Today in History: Pine River District Targeted for E-Learning Pilot Program | New


August 17, 1922

A serious car accident was averted when the infant son of Salvation Army Captain Clifford spun the wheel of his father’s car and crashed over the sidewalk at Bert Brown’s residence on Spruce St. The machine stood on the pavement in front of the chapel on the steep hill of Spruce Street. The youngster dropped the car and happily steered it onto the brown lawn. If he had come down the hill, he would have destroyed a store across the street or possibly crashed into a passing car on Mitchell. The speed a car would acquire on the hill would mean a terrible accident. A few yards to the left of the residence Brown, who was hit on the corner, allegedly knocked the machine into a pit at the back of the Big Four block.

August 17, 1972

There is nothing sophisticated or presumptuous about Mrs. Robert Helsel of Lake City, who is the only woman to ever serve as Missaukee County Commissioner. Jessie Helsel proudly admits she’s a farmer, but is more reticent about her duties as commissioner than “keeping the fellows in order!” At 62, Jessie is the oldest member of the council and her 14 years are the longest. She serves as Vice Chair of the Board of Directors, sits on the Complaints Committee and the Four County Board of Health. “They need a woman’s opinion,” Jessie said. “Once they paid 10 cents each to have clothes washed for the prison. At that time, new ones only cost 10 cents each. Jessie also saw the need to redecorate the sheriff’s house when there was a change in that office. She said: ‘The upstairs bedrooms in the Sheriff’s Residence wouldn’t have been so small if a woman had planned them. Men never think about things like that or redecorating. “There is a real need for more women in government,” Jessie said. She has a sensible view of women’s liberation, feeling that women make a fool of themselves when they join in radical protests such as bra burning. She is a firm believer that women should receive equal pay for equal work and often comes across cases where this point needs to be debated. Jessie is no more shy about standing up for what she believes in than chopping off a chicken’s head. Currently, she worries about the growing number of “benefactors” making claims through the county commission. She said, “I guess everything is fine, but people are asking for too many services and not learning how to take care of themselves.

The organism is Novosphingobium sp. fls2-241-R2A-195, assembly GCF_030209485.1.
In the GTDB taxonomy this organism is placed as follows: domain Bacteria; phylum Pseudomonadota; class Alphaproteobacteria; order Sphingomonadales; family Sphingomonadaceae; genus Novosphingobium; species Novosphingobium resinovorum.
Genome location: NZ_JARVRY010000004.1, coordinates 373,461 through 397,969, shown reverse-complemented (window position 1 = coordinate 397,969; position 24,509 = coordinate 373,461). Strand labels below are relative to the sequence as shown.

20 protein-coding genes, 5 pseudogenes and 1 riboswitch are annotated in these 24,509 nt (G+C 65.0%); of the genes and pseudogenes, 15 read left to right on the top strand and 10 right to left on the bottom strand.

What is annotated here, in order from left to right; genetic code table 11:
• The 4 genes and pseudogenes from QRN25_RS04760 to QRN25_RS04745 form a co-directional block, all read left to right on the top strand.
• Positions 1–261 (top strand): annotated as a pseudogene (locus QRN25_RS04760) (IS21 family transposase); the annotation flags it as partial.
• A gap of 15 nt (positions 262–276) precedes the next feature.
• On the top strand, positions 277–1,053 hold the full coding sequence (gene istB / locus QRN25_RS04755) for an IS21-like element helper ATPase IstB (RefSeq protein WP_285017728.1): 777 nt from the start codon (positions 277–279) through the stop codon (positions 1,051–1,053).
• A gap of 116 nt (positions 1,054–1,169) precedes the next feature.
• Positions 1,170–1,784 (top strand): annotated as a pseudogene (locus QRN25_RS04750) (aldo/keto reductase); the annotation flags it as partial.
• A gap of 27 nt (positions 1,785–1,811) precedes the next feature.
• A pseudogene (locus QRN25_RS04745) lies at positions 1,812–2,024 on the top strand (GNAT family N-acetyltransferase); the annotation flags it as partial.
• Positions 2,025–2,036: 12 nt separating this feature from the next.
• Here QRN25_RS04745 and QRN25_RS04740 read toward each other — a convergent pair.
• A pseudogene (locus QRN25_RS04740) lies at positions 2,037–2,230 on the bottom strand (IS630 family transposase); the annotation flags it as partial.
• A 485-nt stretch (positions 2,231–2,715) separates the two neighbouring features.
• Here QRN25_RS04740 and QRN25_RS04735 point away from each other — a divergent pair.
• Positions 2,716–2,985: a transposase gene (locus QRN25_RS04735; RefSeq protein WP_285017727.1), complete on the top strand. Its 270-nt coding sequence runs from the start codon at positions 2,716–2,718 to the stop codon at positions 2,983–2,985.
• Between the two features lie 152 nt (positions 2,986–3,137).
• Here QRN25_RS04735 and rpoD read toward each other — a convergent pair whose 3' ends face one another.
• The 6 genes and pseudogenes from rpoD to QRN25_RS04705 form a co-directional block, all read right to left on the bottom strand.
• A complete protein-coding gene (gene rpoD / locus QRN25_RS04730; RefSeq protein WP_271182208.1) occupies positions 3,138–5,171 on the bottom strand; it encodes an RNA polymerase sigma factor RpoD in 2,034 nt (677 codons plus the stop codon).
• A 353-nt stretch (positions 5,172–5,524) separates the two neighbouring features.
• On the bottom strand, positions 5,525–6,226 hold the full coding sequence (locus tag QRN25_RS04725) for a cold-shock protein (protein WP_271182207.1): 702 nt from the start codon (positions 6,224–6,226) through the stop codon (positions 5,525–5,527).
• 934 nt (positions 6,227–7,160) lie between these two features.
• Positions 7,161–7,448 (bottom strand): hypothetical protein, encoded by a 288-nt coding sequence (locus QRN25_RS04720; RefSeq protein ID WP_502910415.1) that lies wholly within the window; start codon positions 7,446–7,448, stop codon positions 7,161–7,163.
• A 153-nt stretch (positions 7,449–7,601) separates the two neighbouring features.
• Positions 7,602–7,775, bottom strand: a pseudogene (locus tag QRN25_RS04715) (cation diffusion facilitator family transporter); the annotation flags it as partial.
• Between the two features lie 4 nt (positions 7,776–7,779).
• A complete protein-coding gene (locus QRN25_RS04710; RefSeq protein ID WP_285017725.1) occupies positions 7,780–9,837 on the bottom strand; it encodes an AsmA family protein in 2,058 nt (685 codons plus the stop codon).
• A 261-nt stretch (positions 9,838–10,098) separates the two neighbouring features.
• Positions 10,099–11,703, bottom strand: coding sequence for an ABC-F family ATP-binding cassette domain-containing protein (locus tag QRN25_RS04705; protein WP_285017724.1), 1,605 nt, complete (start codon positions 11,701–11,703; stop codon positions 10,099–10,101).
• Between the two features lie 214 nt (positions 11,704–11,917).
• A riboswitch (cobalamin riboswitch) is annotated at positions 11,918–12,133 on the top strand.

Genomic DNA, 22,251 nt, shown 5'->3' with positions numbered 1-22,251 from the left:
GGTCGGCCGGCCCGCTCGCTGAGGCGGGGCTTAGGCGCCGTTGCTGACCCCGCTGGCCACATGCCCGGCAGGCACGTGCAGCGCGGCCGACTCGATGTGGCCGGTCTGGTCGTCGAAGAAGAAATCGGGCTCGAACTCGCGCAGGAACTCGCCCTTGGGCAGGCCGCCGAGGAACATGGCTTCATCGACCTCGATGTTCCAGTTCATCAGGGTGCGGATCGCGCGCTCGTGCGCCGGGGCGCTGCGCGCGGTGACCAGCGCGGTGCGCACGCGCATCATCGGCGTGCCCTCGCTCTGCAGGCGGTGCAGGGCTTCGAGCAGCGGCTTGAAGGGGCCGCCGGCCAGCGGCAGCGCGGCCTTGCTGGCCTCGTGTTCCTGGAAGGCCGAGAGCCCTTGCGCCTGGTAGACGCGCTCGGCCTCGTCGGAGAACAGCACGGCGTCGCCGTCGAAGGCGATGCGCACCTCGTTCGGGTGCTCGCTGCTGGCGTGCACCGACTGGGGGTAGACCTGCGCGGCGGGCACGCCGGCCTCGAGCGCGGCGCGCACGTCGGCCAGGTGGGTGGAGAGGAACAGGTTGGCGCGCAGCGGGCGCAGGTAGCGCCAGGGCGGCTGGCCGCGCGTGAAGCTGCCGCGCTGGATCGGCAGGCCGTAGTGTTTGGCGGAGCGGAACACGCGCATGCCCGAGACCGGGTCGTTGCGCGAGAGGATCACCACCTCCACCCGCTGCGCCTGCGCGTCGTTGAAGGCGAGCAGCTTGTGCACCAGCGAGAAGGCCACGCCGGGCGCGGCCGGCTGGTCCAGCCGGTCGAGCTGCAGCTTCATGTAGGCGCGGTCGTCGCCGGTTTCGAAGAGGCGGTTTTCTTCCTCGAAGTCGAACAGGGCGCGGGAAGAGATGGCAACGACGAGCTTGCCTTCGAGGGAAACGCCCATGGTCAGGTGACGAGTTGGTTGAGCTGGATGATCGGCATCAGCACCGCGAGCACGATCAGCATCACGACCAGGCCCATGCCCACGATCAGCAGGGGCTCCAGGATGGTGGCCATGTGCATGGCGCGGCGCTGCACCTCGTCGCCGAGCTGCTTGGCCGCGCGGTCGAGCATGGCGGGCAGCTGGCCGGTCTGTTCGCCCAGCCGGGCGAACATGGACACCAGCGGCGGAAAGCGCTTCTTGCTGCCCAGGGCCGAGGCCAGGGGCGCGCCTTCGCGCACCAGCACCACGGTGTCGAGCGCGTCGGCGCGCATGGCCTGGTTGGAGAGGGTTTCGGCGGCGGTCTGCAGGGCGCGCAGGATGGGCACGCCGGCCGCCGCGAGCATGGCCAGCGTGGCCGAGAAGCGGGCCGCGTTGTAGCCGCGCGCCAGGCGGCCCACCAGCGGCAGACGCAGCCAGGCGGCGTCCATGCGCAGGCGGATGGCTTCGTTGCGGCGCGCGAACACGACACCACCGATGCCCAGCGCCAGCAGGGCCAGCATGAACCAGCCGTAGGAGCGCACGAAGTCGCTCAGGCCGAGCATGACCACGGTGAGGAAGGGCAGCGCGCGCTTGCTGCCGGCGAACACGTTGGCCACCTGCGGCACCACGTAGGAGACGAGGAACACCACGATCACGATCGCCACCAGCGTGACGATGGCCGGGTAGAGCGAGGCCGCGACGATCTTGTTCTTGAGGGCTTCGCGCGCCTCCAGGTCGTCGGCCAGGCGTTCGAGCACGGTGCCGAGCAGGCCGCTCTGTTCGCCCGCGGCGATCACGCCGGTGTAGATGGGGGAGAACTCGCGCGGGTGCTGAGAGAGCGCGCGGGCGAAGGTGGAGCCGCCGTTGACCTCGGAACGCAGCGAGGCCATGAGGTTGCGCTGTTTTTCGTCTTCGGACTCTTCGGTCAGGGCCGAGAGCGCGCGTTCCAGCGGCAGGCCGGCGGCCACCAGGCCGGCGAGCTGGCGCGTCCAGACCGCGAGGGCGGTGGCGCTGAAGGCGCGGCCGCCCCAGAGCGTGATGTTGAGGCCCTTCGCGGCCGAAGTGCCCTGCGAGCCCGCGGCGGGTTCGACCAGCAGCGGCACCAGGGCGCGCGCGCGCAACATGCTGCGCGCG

August 17, 1997

A proposed creative use of the Internet could be a net gain for area students struggling to graduate from high school. The Pine River School District has taken a leadership position in the state to use the internet to educate students who have traditionally fallen through the cracks – medical issues, teen pregnancy, truancy, expulsion due to behavior/weapons, family at risk students and home schooled students. The district is seeking a waiver from the state that would allow it to count Internet-educated students as it would count home-schooled students. Pine River is expected to receive $5,659 in public and local funds per student in 1997-98. School officials are also seeking a top-up grant of $300,000 for special projects that would be used to develop the software needed to implement the program. If the waiver and grant are received, a portion of the funds would be used to pay a private Grand Rapids company, Education 2020, to provide the students with the computers and set up the program. “Let’s say we have a 20-year-old single mother. With her schedule, she traditionally would not have had the opportunity to attend classes,” said Pine River School Superintendent Lon Schneider. “That way she can take the basic classes whenever she’s free.”


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